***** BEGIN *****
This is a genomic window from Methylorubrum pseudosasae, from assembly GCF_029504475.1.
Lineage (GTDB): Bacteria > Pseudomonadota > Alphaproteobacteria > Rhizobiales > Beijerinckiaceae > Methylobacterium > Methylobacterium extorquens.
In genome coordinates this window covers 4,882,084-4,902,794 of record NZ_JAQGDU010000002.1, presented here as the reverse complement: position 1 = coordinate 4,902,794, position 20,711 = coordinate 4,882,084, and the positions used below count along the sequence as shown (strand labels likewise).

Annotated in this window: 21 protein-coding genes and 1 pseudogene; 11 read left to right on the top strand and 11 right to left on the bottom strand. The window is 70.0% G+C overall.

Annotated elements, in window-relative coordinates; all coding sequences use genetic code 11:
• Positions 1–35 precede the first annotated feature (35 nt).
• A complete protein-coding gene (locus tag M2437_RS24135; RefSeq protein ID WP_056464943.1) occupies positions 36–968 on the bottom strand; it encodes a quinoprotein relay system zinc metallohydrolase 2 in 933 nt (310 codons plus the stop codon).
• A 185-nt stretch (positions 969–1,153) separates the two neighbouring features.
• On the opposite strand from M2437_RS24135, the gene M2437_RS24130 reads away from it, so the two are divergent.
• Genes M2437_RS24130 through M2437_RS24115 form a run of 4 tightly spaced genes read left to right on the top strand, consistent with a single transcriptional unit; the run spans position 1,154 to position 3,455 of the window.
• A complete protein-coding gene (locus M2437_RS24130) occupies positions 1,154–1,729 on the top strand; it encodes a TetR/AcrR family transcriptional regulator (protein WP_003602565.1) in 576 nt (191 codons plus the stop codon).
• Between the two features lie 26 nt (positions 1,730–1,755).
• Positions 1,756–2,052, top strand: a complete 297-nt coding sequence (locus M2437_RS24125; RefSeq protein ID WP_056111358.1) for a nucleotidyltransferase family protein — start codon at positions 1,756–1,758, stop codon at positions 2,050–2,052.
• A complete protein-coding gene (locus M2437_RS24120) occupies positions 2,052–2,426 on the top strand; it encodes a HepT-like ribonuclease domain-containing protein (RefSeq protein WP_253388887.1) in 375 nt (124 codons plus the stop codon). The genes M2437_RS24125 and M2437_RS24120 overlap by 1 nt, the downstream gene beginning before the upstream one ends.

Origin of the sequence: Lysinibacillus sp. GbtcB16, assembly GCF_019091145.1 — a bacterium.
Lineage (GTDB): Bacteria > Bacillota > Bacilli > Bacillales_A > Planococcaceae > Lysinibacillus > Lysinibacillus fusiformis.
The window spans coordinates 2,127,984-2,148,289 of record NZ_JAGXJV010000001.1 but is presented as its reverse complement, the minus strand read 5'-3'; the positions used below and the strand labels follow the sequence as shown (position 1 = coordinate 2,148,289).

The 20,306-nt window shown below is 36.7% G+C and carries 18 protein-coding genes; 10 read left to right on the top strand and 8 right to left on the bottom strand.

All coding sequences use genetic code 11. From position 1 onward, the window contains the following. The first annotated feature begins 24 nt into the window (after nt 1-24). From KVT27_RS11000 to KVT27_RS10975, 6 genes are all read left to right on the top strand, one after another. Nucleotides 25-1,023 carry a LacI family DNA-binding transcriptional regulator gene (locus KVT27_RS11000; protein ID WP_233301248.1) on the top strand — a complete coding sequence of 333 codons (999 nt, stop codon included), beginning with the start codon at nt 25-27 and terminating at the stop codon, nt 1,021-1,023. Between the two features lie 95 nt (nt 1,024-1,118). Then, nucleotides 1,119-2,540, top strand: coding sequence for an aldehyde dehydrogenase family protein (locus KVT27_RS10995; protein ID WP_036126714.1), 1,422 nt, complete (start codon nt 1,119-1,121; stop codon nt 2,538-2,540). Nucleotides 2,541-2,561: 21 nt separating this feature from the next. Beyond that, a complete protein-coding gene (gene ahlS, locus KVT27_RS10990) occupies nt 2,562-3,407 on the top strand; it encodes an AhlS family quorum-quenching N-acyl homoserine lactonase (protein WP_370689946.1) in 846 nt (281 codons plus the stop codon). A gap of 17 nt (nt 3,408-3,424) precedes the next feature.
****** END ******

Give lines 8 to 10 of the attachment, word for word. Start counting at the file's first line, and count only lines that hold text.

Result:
• A 185-nt stretch (positions 969–1,153) separates the two neighbouring features.
• On the opposite strand from M2437_RS24135, the gene M2437_RS24130 reads away from it, so the two are divergent.
• Genes M2437_RS24130 through M2437_RS24115 form a run of 4 tightly spaced genes read left to right on the top strand, consistent with a single transcriptional unit; the run spans position 1,154 to position 3,455 of the window.